An estimated 95.6% of Americans 13 or older listen to some form of audio content on a daily basis. Podcasts share has soared 200% and radio has dropped by 22%. The IAB found that 85% of total digital audio advertising revenues came from mobile listening. These signs are clear signals of a rapidly changing landscape for audio consumption.
As new formats arrive, audio ads are now played in podcasts, radio, video podcasts, social audio, in-game audio ads, text-to-speech players, and more. Each format has its own strengths and weaknesses, but does it make a difference for marketers?
Digital audio advertising revenue soared 58% to $4.9bn in 2021, according to the IAB, making it the highest year-on-year growth yet. This shows that combined with newer, more sophisticated digital audio analytics tools, there is growing interest in the audio sector.
That’s driven largely by investment in podcasting from Spotify, Acast, and other editorial audio platforms. At Spotify’s second Investor Day, the company said it expects ad revenue to eventually reach “significantly more than €10bn annually”. That would in turn drive the amount of advertising spent on digital audio as a whole.
We are even seeing traditional radio companies trying to grab a piece of the market. Traditional radio companies are starting to invest in podcast monetization platforms, in turn adding podcasts to their network.
Acast’s UK head of sales Josh Woodhouse says of the merging of radio and podcast content: “Although podcasts do offer comprehensive coverage across all age brackets, we’ve definitely seen increases in listenership among younger audiences and … those spending less time with commercial radios. One of the main reasons behind this – and definitely one of the reasons why I think we’ve seen a lot of radio channels move into the podcast space – is the scale of diversity and content being offered across the board.”
Podcasting is fueling the bulk of the ad spend growth and pushing other forms of digital audio along with it. So marketers are faced with the task of making sure that marketing in audio does not become dull and ineffective.
Paul Cranwell is the vice-president of strategic partnerships at AdTonos and was previously managing director of audio agency Radio Works. He says it is vital to consider the context of audio consumption, even if it is all delivered on the same device. “If you’re buying something programmatically, you typically have no control over which channel it’s going to end up (on). So your campaign will end up with a certain percentage on music streaming, so much on podcasting, so much even on text-to-speech.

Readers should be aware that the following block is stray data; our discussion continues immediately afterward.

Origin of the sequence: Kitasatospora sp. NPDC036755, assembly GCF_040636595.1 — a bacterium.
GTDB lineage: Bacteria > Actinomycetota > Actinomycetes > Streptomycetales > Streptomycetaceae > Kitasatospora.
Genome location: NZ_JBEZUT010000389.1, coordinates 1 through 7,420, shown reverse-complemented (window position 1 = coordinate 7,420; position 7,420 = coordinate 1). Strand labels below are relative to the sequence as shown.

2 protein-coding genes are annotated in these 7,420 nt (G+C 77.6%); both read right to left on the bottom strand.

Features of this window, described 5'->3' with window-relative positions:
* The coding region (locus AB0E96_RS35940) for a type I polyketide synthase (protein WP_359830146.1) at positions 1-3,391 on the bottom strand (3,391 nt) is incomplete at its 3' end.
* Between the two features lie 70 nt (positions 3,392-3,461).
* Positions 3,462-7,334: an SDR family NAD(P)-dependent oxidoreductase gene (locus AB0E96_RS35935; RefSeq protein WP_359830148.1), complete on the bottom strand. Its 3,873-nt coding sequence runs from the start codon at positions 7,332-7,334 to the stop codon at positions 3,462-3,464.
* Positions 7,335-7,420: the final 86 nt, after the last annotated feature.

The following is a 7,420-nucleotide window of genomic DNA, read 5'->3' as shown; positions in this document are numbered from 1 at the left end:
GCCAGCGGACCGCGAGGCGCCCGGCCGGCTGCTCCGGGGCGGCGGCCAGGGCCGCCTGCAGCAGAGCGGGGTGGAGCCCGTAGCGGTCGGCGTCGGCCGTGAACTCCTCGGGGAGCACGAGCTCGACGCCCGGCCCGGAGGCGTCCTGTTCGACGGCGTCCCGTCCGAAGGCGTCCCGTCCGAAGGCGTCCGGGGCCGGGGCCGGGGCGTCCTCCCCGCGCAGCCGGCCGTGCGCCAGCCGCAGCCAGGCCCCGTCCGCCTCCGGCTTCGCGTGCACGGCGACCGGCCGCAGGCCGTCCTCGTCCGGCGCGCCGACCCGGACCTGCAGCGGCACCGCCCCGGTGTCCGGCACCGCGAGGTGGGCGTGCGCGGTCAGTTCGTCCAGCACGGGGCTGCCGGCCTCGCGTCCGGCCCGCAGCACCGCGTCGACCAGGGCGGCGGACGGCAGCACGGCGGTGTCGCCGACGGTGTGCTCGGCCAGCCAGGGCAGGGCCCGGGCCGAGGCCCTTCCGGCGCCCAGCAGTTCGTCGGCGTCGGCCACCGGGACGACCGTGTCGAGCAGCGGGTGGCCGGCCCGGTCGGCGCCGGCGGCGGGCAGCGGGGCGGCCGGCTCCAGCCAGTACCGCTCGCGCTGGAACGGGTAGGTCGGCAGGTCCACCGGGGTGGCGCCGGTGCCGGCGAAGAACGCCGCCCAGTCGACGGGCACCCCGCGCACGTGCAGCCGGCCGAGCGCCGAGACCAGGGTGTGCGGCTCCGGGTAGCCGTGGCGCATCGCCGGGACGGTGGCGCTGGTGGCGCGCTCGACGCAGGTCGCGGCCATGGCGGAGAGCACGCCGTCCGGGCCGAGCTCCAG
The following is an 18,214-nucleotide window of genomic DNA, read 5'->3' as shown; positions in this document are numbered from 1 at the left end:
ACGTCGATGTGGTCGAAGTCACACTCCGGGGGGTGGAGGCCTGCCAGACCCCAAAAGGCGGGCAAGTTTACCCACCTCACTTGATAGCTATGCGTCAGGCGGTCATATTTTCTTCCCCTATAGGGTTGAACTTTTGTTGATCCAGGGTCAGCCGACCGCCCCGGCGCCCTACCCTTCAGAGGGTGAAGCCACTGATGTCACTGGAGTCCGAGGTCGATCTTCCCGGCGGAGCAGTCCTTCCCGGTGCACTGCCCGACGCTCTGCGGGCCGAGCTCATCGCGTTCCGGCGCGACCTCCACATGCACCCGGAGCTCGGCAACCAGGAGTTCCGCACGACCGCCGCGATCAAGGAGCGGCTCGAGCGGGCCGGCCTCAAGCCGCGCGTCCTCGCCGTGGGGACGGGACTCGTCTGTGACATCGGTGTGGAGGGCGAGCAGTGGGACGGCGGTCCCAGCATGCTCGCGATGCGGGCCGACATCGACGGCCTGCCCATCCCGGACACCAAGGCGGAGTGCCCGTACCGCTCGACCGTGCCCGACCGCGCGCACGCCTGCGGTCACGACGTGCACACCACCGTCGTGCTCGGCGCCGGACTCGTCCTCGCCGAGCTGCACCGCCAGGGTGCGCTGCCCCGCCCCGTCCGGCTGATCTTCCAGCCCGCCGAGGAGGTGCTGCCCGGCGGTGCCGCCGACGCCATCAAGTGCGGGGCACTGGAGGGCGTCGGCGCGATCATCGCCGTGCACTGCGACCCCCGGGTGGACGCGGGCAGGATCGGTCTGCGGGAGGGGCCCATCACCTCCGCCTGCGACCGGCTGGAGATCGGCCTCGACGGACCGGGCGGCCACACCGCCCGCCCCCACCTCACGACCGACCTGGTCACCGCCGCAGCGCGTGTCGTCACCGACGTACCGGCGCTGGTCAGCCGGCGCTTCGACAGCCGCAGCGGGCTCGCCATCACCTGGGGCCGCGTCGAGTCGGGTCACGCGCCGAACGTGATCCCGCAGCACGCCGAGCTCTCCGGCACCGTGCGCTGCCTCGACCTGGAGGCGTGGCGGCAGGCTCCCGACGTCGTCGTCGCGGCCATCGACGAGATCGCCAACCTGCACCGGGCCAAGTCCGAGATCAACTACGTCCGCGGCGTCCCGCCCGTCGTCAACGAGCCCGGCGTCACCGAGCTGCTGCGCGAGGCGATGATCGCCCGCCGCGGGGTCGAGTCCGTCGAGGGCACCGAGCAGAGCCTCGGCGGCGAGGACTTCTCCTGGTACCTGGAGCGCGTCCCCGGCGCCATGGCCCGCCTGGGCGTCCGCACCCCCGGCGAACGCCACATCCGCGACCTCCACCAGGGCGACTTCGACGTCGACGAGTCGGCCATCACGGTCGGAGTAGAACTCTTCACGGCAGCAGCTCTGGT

“But if you have the capability to ensure you have the right type of audio that will go into that channel, that will do it for you. It’s really just thinking about where people are going to hear it.”
So selective consideration of the medium is essential as audio formats merge on digital devices. Cranwell notes that while radio is still first and foremost a secondary activity, podcasting is much more of a lean-in experience and should be monetized differently – and audio ads within mobile games even more so.
As interactive ads become more and more relevant, that difference in the level of interaction with audio content will deliver noticeably different ROI depending on the type of audio. Podcast listeners might respond to an ad but it is less likely a radio listener will do the same thing–even if both of the ads are delivered on the same device.
So even if all forms of audio content are living on mobile devices, they will all serve a different purpose. Advertisers can’t think of them as equivalent audio to be advertised. The same thing happens in video advertising, where it can be accessed through TVs, video games to movies and no one size fits all.
The brands that consider why their consumers are choosing to listen to different forms and adjust their advertising strategy accordingly will be the ones to succeed. And as the increase in digital audio advertising spend looks to continue for the foreseeable future, there’s a big prize to be won.